You may associate Mother’s Day in the U.S. with cards that you can buy, but it was actually first celebrated in the early 1900s by wearing a white carnation flower.
By 1914, what Philadelphia-based Anna Jarvis started as a private show of respect for her late mother had become an official national holiday.
Less than a year later, Jarvis began to note florist, card, and candy industries jumping on the new opportunity to sell. Frustrated with the day’s growing commercialization, Jarvis would spend the last years of her life trying to remove it from the calendar.
To return to Mother’s Day’s origins, we asked a crafting instructor, mother of three, grandmother of five, retired nurse, and TikToker to show us her favorite gifts.
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Barbara Lash, a Massachusetts native, began using TikTok after her grandson featured her in one of his videos – then his friends requested more. Now, she has over 39,000 followers and greets them with her signature “Hi TikTokers, Aba here,” a nickname from her grandkids. “I talk about serious things and I talk about not serious things," Lash says. “And it's just a fun thing to do.”
She’s since found through the comments on her videos that many connect with her warmth, perhaps especially those who don’t have close relationships with family.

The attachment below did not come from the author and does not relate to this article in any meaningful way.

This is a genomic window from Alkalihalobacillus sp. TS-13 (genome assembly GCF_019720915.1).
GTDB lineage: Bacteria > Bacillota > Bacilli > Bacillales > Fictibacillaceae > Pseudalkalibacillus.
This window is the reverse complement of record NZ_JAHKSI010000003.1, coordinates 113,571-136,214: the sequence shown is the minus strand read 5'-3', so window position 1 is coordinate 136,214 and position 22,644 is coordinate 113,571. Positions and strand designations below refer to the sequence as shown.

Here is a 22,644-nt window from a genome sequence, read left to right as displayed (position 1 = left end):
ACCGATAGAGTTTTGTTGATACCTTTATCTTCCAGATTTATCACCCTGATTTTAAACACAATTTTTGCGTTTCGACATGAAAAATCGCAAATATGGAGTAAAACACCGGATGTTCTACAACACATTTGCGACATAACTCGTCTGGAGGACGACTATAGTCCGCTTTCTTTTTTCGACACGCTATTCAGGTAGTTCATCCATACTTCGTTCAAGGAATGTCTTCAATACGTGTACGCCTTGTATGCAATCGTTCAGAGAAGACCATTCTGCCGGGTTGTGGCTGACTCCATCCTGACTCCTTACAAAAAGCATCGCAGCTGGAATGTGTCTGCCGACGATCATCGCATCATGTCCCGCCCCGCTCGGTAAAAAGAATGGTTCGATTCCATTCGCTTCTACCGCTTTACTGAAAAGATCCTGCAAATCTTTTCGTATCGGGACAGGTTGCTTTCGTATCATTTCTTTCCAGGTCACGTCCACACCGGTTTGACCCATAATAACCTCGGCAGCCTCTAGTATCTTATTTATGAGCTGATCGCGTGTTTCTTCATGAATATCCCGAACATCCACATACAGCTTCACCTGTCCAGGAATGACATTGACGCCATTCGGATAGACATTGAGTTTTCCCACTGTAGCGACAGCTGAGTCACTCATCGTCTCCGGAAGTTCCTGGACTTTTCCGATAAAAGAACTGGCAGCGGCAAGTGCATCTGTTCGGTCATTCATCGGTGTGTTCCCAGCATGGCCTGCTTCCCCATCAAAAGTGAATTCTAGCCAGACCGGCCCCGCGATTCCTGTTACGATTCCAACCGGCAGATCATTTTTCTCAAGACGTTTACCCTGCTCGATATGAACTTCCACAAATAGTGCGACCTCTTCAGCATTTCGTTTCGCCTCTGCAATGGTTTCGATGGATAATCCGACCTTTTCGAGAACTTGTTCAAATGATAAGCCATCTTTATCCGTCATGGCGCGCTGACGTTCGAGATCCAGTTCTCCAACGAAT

In a post that’s garnered half a million views, Lash explained that every night she goes outside and finds five stars in the sky – one for each grandkid – and sends them messages. That night, she decided to start a new tradition: “I found a number 6 star, and I decided that that number 6 star was gonna be for all of you TikTokers, collectively...I wish you a good night and a good day tomorrow.”
Lash’s tips for Mother’s Day echo her approach on TikTok, which comes down to loving communication. She grew up with her grandmother saying, “If you have a thought in your head and you have an emotion in your heart, you bring it out through your mouth.” Though she doesn’t expect a physical gift on Mother’s Day, she does expect a call. “I don't need stuff. I need to know that I'm in their life and they're in my life.”
If you do want to give a gift, try to go with one that’s handmade or handwritten, she suggests. Lash points to drawings she’s received – a robot and cactus from the younger grandkids – as well as travel memories and shared mantras from the older ones. For those looking to make something last-minute, she shows us how to fold a piece of paper into a tea bag holder in the video above.
For many reasons, Mother’s Day isn’t joyful for everyone. Aba’s advice applies to all of us when she emphasizes that, in daily life, the unspoken word sometimes gets buried. You can start to spread the love today, she says, by simply complimenting a stranger.